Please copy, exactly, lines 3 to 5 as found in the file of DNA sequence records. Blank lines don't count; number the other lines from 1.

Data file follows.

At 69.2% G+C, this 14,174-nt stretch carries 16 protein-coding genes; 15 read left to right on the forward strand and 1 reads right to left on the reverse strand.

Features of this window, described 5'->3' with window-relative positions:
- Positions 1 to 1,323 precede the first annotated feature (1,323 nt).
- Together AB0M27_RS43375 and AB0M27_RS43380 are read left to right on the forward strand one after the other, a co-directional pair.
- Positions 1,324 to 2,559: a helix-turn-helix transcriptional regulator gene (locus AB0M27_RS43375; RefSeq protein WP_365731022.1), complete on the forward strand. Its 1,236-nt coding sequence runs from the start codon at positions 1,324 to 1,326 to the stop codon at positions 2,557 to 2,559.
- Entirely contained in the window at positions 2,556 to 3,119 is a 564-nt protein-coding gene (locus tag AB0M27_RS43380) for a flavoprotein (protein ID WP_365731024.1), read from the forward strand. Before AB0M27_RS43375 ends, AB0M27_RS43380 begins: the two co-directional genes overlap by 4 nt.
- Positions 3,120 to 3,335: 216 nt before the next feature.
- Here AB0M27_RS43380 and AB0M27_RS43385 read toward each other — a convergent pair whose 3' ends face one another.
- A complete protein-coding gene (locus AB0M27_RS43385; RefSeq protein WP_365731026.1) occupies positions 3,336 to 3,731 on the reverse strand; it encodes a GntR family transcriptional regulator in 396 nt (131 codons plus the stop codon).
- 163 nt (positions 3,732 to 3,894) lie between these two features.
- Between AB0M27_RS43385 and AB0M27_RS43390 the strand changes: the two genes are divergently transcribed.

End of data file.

- Positions 1 to 1,323 precede the first annotated feature (1,323 nt).
- Together AB0M27_RS43375 and AB0M27_RS43380 are read left to right on the forward strand one after the other, a co-directional pair.
- Positions 1,324 to 2,559: a helix-turn-helix transcriptional regulator gene (locus AB0M27_RS43375; RefSeq protein WP_365731022.1), complete on the forward strand. Its 1,236-nt coding sequence runs from the start codon at positions 1,324 to 1,326 to the stop codon at positions 2,557 to 2,559.